Andy Budd asks for parent selectors in “What I Want From CSS3 – Part 2“.
If you’re an exprienced CSS author, there is no doubt you have had a few “if only” moments when you’ve needed to affect a parent based on its children. You’re not alone. It looks like people have been asking for reverse inheritance since the dawn of CSS. In the comments of Andy’s post Mike Davidson mentions it’s been a problem for CSS Working Groups in the past. Indeed, I came to find the debate is long-standing.
At its core, we have to remember, the C in CSS stands for Cascade. So it stands to reason why there would be so much push-back on something that is inherently opposite. Still, if we were to go
down this path, an interesting question in my mind is how would you deal with specificity in this case. For instance…
a > b b < c
Who would win? Once you start asking these questions, you get more questions and you find that the answers aren’t as simple is they might seem. The more you dig, the easier it is to see why parent selectors are a problem for implementors and why we’re still asking for them.
Eric Meyer has just released S5 1.2a1. For those that are unfamiliar with it, S5 stands for “A Simple Standards-Based Slide Show System”. Now with features like a permalink progress meter and compatibility fixes for both Opera and Konqueror, perhaps the greatest addition is the new notes window contributed by Shaun Inman. The notes window keeps track of how much time you’ve spent on the current slide and the overall presentaion as well. Very useful. All good stuff.
Now if this could just finish my actual presentation for me, I would deem it complete!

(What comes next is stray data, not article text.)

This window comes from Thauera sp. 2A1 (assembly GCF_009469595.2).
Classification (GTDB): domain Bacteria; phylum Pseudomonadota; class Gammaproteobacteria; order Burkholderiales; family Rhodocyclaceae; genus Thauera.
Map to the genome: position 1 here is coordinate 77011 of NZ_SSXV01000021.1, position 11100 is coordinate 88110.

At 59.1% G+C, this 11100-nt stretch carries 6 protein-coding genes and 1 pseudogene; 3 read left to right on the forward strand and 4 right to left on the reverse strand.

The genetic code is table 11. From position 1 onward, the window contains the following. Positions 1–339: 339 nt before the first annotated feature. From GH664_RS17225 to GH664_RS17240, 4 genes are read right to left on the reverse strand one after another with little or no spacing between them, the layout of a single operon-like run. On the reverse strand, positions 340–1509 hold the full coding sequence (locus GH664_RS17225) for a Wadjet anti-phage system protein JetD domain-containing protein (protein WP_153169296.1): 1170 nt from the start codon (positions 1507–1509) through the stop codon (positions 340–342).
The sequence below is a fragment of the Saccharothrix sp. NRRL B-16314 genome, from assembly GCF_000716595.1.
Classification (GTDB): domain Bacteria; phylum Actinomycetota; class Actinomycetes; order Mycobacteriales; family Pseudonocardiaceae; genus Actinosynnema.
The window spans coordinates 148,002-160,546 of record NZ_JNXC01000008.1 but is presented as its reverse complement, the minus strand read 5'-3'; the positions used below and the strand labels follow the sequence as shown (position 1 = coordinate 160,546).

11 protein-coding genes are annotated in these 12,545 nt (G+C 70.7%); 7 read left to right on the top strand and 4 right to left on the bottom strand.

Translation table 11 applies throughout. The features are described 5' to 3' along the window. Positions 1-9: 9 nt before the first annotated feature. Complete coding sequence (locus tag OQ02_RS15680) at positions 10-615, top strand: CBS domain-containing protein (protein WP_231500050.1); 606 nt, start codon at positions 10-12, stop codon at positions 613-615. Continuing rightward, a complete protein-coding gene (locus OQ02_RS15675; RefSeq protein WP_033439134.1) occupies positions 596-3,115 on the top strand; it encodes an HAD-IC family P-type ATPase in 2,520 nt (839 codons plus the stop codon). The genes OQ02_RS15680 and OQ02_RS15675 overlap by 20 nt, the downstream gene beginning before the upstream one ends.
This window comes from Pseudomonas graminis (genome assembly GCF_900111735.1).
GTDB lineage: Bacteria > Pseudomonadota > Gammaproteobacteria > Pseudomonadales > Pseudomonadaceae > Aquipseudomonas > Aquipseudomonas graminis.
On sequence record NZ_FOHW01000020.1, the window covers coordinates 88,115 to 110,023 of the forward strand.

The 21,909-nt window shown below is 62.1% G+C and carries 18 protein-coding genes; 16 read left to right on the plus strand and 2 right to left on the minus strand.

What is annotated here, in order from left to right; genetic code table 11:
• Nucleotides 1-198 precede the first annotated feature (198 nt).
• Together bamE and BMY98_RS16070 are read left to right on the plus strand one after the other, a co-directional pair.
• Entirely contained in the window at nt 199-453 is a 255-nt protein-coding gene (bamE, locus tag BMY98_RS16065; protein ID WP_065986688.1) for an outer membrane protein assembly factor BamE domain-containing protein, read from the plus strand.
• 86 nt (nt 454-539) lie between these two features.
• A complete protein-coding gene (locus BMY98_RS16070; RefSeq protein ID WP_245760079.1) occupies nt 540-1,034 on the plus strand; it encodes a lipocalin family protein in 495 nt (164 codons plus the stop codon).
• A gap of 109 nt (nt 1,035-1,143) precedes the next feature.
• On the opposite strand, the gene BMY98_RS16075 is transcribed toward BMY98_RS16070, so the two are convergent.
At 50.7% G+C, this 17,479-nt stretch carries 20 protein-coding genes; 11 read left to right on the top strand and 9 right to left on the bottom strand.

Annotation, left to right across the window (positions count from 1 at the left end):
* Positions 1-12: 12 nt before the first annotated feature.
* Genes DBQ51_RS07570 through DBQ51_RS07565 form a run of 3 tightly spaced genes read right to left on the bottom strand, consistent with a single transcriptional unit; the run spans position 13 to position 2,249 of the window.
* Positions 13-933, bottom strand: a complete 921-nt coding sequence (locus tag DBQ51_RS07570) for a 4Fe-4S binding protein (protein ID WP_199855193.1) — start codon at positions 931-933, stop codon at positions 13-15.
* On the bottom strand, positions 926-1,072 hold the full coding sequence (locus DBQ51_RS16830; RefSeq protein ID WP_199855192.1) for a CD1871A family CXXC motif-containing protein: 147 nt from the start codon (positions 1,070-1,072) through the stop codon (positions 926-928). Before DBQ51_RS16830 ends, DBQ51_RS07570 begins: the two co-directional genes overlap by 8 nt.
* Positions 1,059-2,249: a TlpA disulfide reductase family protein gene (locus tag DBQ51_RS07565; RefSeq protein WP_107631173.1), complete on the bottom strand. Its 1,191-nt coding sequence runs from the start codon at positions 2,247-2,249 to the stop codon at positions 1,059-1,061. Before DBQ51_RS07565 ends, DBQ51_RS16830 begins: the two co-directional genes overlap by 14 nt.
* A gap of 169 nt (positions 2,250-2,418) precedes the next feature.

I just downloaded and installed the Perfomancing plugin for Firefox. It allows posting directly from the browser to any number of blogging systems.
So far, I’ve set it up for both Movable Type – https://steve.ganz.name/ and Blogger – http://norcalseries.com and it’s working great. I really like the interface and it seems like a better experience than the native apps at first blush.
While catching up on my reading over at Microformats.org, I stumbled across AHAH. In a nutshell: it’s AJAX using static XHMTL fragments instead of having to process unformatted XML. Think of it as a dynamic client-side include system. Also known as JAH, this technique was being used long before the use of the combination of technologies behind AJAX were encapsulated in a four letter acronym. It’s nice to have something to call it now without feeling guilty for not having to process XML along the way.
Now this is something to celebrate! Chris Pederick has released version 1.0 of Web Developer. Commonly referred to as the “Web Developer Toolbar”, it’s the favorite Firefox extension of Web professionals everywhere. It’s so good that even Microsoft copied it (poorly) for IE.
I’ve been using it for well over a year now, and I honestly don’t know what I would do without this incredible tool. It makes my work so much easier. So…if you’re like me, and would be lost without it, make a donation while you are there.